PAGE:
The magic of map-making: reflections on the #30DayMapChallenge

The #30DayMapChallenge made its return in November 2020. The challenge, originally launched on Twitter in 2019 by Topi Tjukanov, brings together map enthusiasts from around the world to showcase their work and explore the plethora of options in map-making. In that first year, we went all out and submitted a map for every day. In 2020, however, we took a different approach and explored new map-making tools and techniques. Ivan Vasilyev, Data Specialist from our Methodology Team reflects on his experience with the challenge.

Day 2. Lines.

A person’s movement visualisation over six years on weekends and weekdays using CDR dataCDRs of a person over 6 years, connected with lines in a chronological order, weekends and weekdays.

The map shows the mobility of one person over a six-year period, separately for weekdays and weekends. The source data used for the visualisation is call detail records (CDRs) of a volunteer who agreed to provide this data for the Mobility Lab of the University of Tartu. Initially, the data was in a text format showing the time of an activity and the coordinates of a related mobile network antennae. To construct the lines, the events were ordered by time, and every point was connected with the following one in a chronological order to form a simplified movement trajectory. Then, based on the time of the event, weekdays and weekends were separated. These data processing steps were done in PostgreSQL with a PostGIS extension.

After the data had been processed into a suitable format, all further steps were completed in QGIS. As with any creative process of data visualisation, many attempts were made experimenting with layout, main and background colours, and graphic effects. Although QGIS is widely used for common GIS workflows and map creation, its tools for graphic design are somewhat less known. It has a powerful rendering engine which allows customising the look of individual features or layers not only by colour and transparency, but also with a rich variety of effects like glow, colour addition and subtraction, shadows, halos, and many more.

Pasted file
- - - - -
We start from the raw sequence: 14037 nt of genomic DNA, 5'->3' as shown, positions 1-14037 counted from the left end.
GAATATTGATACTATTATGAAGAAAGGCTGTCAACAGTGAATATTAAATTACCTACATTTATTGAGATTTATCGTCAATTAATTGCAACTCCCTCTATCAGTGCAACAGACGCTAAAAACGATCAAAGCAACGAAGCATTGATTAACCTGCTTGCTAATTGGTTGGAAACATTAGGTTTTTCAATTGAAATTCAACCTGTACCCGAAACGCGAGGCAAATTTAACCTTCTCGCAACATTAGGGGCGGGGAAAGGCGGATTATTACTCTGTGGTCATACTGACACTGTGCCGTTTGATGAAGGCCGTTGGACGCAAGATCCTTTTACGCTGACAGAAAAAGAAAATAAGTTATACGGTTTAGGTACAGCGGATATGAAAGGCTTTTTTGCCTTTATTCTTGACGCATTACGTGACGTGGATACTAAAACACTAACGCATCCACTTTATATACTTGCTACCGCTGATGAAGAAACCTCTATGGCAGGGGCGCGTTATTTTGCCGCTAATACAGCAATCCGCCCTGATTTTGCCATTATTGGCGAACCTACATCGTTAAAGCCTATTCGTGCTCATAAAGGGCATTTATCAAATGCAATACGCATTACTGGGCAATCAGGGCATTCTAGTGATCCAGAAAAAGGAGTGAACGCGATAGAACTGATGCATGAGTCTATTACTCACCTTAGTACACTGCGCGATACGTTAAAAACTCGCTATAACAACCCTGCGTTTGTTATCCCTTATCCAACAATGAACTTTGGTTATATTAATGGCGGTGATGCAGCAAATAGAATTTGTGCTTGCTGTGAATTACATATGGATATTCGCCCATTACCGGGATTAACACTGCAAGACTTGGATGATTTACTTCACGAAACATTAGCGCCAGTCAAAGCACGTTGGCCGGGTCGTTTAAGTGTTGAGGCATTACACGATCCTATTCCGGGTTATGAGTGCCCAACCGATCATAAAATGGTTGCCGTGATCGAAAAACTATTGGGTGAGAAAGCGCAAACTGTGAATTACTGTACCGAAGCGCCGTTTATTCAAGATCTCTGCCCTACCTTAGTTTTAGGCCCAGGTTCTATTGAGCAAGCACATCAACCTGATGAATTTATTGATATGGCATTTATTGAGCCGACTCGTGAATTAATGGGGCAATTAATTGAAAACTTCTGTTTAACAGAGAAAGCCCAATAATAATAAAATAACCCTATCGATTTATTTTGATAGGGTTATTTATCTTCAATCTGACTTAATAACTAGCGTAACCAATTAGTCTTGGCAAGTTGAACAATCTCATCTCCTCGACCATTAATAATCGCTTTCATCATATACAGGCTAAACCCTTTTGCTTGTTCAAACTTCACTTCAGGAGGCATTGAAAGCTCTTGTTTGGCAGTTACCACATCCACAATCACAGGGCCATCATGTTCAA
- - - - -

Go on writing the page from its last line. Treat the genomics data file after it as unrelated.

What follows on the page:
Day 4. Hexagons.

Elevation of Estonia binned into UBER H3 – a hexagonal hierarchical spatial indexing system.

This visualisation shows the elevation of Estonia as a hexagonal grid. This is an example of the use of the H3 Discrete Global Grid System (DGGS) created by Uber. The first H3 resolution (resolution 0) consists of 122 cells (110 hexagons and 12 icosahedron vertex-centered pentagons), referred to as the base cells. DGGS is an alternative spatial data model and reference system, which is gaining more and more popularity. In the case of Uber H3 DGGS, the surface of the Earth is subdivided into a hierarchy of hexagonal grids with a range of resolutions from 122 base cells with an area of 4.2 million square kms up to millions of cells with a size of 1 square m. Each hexagonal cell has a unique index which allows to unambiguously address any location on the Earth.